gas

How the EPA has Been Pushing Gas-to-Energy Projects

The EPA's Landfill Methane Outreach Program has 1,100 partners who tap into varied supports, sometimes to develop first-of-a-kind projects that have gone on to serve as industry models.

As of 2016, there were 648 landfill gas-to-energy (LFGE) projects in the U.S., and the U.S. Environmental Protection Agency’s (EPA) Landfill Methane Outreach Program (LMOP) has supported many of them. Its partners are communities, landfill owners and operators, utilities, power marketers, states, project developers, tribes and nonprofit organizations.

The voluntary program, which launched in 1994, has grown to 1,100 partners who tap into varied supports, sometimes to develop first-of-a-kind projects that have gone on to serve as industry models.

“As the industry matured, LMOP has focused on the development and dissemination of technical tools and resources, including a comprehensive database on landfill gas-to-energy projects and candidate landfills, a cost-estimating tool that provides an initial economic feasibly analysis for developing a landfill gas-to-energy project and a handbook that provides an overview of energy project development,” says Kirsten Cappel, LMOP program manager.

Fostering partnerships and creating networking opportunities have played a large part in these initiatives.

In North Carolina, for example, Watauga County developed a model project at its small, closed landfill—the first LFG-fired application of an engine previously used only to destroy methane from coal mine gas. This project was supported by LMOP.

“The project used a technology called automotive engines to power generators,” says Stan Steury, a research scientist at Appalachian Energy Center who supported the project. “They are little generators that can be purchased for less than a tenth of the cost of big engines. And we learned that they can be scaled for small landfills.” 

Steury has been partnering with LMOP since 1997, when the program was first getting started and he was working on a small landfill in Yancey County, N.C.

“The LMOP project runners wanted to see activity at a smaller landfill, where most developers would not consider putting projects for smaller generators,” says Steury. “There was little revenue for them, so we were helping Yancey develop it to power glass furnaces and pottery kilns and to heat greenhouses.”

LMOP sent out a facilitator to help with the development.

“She was using us as the pilot for others considering small scale. The Wataugo County project came after that because they saw what was happening in Yancey,” comments Steury. “LMOP showed us how to do gas collection and what was already done with landfill gas. Then, it did a free feasibility study.”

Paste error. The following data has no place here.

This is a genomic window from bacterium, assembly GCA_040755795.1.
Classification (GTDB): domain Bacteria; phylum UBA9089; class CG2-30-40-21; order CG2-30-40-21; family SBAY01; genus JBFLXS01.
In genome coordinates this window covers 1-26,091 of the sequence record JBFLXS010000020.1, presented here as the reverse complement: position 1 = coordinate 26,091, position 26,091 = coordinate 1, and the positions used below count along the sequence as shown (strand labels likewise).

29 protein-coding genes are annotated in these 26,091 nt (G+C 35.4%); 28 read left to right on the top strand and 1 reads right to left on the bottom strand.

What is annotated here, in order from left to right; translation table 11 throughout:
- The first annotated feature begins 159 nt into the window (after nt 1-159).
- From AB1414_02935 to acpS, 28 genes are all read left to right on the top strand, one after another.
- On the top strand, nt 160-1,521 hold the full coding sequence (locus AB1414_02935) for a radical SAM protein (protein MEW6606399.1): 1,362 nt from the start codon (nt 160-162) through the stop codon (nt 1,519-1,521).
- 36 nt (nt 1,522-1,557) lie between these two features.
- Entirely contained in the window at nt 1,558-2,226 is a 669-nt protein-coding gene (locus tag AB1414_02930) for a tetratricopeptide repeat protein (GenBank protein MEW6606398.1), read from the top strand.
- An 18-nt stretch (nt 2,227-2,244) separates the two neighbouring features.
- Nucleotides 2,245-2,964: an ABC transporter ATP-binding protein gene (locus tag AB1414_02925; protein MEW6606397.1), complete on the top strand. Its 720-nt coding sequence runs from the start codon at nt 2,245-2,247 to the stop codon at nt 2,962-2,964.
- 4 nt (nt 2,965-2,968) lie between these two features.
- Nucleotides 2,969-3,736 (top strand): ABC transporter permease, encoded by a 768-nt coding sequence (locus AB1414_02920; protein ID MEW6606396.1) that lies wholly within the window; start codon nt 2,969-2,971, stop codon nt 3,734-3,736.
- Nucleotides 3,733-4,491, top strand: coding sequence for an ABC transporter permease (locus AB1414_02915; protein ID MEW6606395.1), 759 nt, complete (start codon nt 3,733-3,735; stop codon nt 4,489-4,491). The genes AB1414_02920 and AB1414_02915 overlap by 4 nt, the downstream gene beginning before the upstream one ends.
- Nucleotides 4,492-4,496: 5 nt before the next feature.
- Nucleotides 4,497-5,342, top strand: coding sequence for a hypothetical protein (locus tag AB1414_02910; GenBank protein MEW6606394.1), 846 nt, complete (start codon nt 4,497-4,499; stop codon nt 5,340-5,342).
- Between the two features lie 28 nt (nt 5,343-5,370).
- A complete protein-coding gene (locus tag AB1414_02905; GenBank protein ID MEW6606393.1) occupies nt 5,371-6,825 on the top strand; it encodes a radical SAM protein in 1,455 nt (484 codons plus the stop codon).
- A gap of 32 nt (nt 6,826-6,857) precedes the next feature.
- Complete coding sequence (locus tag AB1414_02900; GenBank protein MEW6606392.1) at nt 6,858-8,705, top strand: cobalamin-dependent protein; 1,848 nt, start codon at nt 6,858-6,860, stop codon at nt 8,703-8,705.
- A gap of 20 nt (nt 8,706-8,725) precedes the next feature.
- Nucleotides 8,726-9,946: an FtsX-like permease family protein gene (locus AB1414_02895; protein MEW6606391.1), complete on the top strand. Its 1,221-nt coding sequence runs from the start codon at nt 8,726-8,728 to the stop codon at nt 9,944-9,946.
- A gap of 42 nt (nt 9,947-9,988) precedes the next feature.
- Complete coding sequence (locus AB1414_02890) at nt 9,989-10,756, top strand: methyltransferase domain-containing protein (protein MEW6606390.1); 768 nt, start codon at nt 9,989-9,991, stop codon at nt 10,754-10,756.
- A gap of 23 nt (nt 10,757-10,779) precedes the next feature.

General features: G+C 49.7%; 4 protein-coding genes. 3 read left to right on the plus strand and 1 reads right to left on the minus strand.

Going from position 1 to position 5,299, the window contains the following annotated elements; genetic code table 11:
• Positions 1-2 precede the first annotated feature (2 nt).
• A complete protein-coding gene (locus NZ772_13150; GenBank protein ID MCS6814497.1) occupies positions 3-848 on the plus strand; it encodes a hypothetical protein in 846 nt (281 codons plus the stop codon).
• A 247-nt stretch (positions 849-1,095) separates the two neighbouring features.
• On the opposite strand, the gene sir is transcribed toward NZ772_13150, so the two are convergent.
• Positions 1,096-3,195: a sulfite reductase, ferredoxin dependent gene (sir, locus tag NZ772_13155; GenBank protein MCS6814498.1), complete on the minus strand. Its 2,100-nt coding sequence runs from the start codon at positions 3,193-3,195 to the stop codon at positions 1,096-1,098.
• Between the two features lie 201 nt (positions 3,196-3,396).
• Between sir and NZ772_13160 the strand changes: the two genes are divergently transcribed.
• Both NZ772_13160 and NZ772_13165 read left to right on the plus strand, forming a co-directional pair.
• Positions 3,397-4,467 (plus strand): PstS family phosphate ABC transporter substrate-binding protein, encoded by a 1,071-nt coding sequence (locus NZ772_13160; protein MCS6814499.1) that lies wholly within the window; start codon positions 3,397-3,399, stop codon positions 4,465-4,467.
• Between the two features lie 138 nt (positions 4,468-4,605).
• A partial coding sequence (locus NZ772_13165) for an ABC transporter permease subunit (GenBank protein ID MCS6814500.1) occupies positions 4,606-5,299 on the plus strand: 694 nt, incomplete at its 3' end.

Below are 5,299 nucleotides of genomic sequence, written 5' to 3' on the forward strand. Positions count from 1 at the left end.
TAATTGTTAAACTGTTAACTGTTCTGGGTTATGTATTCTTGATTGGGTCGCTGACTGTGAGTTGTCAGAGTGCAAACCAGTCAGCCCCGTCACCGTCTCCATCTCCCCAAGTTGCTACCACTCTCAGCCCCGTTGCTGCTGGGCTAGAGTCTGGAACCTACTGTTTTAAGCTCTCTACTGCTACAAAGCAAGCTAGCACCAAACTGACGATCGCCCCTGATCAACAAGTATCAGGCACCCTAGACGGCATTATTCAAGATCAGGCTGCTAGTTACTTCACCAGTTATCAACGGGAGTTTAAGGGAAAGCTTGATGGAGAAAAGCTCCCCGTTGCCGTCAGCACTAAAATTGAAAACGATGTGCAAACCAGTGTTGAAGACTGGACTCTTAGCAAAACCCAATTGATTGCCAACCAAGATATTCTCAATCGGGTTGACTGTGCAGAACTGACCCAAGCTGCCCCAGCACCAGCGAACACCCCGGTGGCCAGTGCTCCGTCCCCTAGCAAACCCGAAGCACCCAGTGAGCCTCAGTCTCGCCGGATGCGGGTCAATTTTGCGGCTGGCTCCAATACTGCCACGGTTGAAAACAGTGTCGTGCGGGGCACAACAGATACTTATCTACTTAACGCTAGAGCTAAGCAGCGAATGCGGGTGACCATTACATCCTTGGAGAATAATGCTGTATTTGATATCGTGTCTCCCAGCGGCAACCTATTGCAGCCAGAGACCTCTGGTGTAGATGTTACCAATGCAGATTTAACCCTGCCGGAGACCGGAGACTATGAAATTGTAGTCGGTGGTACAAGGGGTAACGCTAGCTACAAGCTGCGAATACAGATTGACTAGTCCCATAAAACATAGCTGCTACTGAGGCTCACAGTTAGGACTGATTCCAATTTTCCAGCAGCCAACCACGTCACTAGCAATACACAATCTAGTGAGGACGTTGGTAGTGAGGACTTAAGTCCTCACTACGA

With the first project, LMOP linked managers to vendors for bids on gas collection systems and pipelines installations. At the time, an EPA grant was available and secured to hire a manager for one year who was dedicated to developing the project.

With Watauga County, LMOP provided support similar to the Yancey County project.

“Our partnership now is the same, although we are addressing different challenges,” says Steury.

Watauga County decided to tap into landfill gas because there was development happening around the landfill and methane was migrating offsite. The county ended up installing a collection system to ensure the community’s safety and reduce exposure to pollution.

LMOP has been instrumental in reducing methane emissions from hundreds of landfills, avoiding CO2 emissions totaling approximately 42.5 million metric tons of C02  equivalent in 2016 (global warming that greenhouse gas may cause, based on C02.)

Over the past 22 years, the 649 energy projects LMOP has assisted have collectively reduced and avoided more than 427 million metric tons of CO2e, says Cappel.

Gundersen Health System has gas piped from La Crosse County Landfill in Wisconsin to one of its campuses where it’s run through an engine to generate electricity for the grid and for heat for the campus.

“We were looking for a project to hit our goal of becoming energy independent and contacted LMOP to see if the project would make financial sense,” says Corey Zarecki, director of Envision, Gundersen Health System’s energy program. They helped put numbers together about projected landfill life potential, financial impact, cost, payback and revenue. And the data helped move this project to the next phase, which was taking high-level, concrete numbers to our leadership to get approval for capital for this project.”

LMOP also maintains and updates information that partners tap into, including a list of landfills across the country with data such as tonnage of waste, gas potential and potential payback.

“At this point, we’re off the ground and no longer working with LMOP,” says Zarecki. “But we would go back to them if we wanted to work on another landfill project and recommend others looking to do projects like this to do so as a first step.”

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